Helen Gildfind reviews Calenture for Mascara Literary Review: Tuggle maps the obscure, imaginative landscape that joins the living to the dead, the personal to the universal, and the abstract to the concrete.. . . In Calenture, two sisters are absolutely more than the sum of their parts, and the sophistication of Tuggle’s tightly crafted, cryptic and compelling ossuary—her home for the bones of the dead—becomes evident with each reading. Like the best poetry, this book is first and foremost an experience—one which no analysis can do justice to.
Rose Lucas reviews Calenture for Plumwood Mountain: “Precariously balanced on a threshold between life and death, these poems contemplate and dive and retrieve – making them both difficult and disorienting, while also eerily beautiful and seductive. Read together, they weave a siren song of the cross currents of grief as it tugs variously toward despair and refusal, the desire to somehow redeem what is lost and the desire to embrace, to follow into death’s alien fields. These are important poems which enact what poetry at its best is sometimes able to do: to enable a reader to make greater sense of life’s most difficult and otherwise unmanageable experiences.”
Autumn Royal reviews Calenture for Overland: "an elegiac exploration encompassing the violent realities/histories imposed upon non-conformist individuals and their bodies after death. This includes a return to asylums, psychiatric case histories, and the criminalisation of mental illness. Tuggle exposes and concentrates many of her poems on the political economies of death and mourning, with the elegy as a form of ‘transaction’ with loss . . . . There are multiple forms of bodies focused on throughout Calenture, including the bodies of the deceased, grieving bodies, the bodies of books bound in human skin and Tuggle’s body of poetry. Calenture strikingly entwines these bodies and allows for the insight that: ‘We are all flesh / toying architecturally with bone’. And as Tuggle stresses: ‘Every elegy needs an author. And then, an autopsy.’”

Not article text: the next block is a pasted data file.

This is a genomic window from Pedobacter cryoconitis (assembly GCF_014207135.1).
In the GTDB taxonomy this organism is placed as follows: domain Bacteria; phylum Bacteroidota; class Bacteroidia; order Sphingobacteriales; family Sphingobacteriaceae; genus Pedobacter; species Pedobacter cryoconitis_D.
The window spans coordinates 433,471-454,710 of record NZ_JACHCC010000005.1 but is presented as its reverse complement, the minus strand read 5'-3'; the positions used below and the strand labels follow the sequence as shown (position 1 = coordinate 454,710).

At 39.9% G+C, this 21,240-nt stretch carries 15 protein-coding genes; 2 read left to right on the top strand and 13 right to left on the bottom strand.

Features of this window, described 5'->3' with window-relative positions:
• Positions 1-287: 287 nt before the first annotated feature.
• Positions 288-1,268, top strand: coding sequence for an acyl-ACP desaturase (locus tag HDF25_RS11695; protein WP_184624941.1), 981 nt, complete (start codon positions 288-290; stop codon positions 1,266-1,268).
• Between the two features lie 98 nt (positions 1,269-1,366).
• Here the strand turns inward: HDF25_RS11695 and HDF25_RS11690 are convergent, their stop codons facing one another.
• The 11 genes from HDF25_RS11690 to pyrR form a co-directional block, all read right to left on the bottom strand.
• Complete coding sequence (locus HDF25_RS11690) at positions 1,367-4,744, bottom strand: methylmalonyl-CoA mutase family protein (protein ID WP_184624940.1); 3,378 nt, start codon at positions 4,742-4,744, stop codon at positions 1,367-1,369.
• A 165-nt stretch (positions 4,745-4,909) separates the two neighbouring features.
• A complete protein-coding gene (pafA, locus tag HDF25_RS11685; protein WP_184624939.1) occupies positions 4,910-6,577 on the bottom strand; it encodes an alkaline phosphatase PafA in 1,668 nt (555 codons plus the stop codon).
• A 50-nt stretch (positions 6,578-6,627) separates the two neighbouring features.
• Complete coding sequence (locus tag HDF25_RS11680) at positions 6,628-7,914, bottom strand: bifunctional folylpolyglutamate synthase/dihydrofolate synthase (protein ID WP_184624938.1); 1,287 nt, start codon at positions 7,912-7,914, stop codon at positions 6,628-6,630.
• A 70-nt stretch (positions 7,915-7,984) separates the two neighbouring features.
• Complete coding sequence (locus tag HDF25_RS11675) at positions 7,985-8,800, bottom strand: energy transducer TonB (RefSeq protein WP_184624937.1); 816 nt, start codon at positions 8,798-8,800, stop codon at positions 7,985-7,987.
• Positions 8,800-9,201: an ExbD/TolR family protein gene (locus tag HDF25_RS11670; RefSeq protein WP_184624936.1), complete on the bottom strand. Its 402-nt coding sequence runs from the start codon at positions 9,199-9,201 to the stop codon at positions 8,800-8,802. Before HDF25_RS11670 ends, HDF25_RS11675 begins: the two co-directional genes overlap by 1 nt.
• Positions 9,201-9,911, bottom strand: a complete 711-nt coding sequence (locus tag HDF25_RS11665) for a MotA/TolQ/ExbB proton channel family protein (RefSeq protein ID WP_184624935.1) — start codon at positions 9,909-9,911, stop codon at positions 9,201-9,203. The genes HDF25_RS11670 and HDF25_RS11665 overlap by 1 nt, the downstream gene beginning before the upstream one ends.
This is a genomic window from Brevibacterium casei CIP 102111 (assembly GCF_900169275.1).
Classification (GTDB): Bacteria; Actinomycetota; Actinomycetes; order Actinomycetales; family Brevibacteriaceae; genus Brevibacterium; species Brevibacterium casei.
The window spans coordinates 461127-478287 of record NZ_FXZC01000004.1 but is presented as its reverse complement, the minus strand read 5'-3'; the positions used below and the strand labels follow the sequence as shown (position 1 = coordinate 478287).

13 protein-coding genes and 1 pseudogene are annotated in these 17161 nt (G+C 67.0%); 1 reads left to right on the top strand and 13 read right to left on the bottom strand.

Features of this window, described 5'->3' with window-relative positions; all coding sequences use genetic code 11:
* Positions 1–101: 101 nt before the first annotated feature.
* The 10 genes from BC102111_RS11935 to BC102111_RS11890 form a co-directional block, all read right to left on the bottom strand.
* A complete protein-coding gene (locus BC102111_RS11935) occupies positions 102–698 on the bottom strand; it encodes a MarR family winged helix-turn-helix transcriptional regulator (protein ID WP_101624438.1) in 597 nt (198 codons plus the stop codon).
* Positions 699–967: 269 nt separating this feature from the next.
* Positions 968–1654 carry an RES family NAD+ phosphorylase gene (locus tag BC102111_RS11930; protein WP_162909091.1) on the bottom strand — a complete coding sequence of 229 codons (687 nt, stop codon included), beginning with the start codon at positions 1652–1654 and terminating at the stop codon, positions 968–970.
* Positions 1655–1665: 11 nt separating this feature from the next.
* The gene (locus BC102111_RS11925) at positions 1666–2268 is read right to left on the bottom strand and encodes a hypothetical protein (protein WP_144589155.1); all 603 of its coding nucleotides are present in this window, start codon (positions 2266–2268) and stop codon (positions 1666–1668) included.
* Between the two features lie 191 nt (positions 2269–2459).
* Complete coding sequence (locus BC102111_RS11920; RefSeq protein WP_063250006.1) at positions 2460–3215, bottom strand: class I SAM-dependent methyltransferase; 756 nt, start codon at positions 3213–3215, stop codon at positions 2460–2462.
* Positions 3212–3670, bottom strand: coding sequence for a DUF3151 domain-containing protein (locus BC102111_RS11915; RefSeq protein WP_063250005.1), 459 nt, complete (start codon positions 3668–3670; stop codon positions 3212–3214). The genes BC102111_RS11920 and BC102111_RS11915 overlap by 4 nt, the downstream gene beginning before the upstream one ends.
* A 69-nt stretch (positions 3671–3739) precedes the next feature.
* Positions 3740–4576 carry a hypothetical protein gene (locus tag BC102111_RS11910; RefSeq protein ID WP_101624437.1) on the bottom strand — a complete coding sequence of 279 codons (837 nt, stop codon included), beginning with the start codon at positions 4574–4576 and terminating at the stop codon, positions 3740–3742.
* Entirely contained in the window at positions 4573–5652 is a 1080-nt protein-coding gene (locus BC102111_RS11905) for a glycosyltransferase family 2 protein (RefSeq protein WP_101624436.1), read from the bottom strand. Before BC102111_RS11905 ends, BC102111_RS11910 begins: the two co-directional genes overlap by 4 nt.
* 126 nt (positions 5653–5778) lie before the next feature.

From before and backward
a pair of cavernous bodies
diverge and descend.
Certain accessories linger.
A book bound in triage,
a sanguine invalid. Ladylike, then
an accumulation of same
materials: thin, smooth, red.
. . .
To best display her character
no other decoration is placed.
This book deserves its own human cover.
“I had long saved for this purpose
the skin of a woman’s back.”
Clothe me in your military shawl.
He says, the inscription of a cello
would gild the lily. Leave it lost
in translation, this brutal homage:
a tattoo I regret but rarely see.
selection from “An Elementary Treatise on Human Anatomy”
Calenture (Melbourne: Cordite, 2018)